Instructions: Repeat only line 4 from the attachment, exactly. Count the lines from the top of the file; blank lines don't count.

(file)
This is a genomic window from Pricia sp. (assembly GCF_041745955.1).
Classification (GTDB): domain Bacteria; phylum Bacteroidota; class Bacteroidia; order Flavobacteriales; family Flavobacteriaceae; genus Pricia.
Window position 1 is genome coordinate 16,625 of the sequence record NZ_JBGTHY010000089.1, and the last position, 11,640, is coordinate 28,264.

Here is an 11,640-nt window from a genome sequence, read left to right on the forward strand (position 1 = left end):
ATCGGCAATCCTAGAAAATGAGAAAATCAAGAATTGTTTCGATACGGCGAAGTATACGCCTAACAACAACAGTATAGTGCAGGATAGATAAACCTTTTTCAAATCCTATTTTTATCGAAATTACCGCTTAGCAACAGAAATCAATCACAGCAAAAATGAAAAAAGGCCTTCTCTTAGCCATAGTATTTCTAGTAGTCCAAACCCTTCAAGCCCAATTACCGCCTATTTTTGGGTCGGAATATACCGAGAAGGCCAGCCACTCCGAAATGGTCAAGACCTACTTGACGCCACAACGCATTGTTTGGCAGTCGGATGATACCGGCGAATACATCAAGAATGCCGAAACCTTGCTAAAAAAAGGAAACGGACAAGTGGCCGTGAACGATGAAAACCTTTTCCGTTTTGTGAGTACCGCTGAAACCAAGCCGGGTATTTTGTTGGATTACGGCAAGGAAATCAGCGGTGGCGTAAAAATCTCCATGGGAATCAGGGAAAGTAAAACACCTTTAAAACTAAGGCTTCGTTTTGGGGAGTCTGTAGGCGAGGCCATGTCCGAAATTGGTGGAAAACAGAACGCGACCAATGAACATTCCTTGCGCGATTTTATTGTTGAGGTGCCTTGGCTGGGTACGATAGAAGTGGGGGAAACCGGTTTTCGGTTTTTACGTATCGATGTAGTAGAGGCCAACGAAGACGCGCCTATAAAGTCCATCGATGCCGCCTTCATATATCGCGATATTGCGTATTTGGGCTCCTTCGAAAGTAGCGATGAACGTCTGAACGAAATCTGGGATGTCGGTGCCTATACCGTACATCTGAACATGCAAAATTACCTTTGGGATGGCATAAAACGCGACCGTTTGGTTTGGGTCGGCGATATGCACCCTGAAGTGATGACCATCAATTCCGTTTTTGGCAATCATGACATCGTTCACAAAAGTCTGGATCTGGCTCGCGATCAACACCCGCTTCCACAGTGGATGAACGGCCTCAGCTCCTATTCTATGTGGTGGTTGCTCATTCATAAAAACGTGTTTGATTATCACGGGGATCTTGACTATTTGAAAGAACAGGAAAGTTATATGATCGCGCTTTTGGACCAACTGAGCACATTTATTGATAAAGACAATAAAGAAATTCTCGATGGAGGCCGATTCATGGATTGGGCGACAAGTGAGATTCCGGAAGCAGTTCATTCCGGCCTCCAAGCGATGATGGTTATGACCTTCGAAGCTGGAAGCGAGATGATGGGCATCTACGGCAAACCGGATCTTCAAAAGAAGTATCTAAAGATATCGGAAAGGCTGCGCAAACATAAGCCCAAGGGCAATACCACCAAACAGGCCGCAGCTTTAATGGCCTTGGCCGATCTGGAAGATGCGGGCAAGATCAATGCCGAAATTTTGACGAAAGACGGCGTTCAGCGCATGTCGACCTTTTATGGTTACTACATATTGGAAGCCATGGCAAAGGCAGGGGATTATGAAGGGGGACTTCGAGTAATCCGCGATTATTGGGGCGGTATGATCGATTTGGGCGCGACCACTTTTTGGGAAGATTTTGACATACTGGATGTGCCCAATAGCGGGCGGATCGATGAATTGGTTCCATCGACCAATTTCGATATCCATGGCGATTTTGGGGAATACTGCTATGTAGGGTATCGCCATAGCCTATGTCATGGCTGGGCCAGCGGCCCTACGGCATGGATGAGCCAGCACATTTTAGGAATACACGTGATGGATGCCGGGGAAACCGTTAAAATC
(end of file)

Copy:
Here is an 11,640-nt window from a genome sequence, read left to right on the forward strand (position 1 = left end):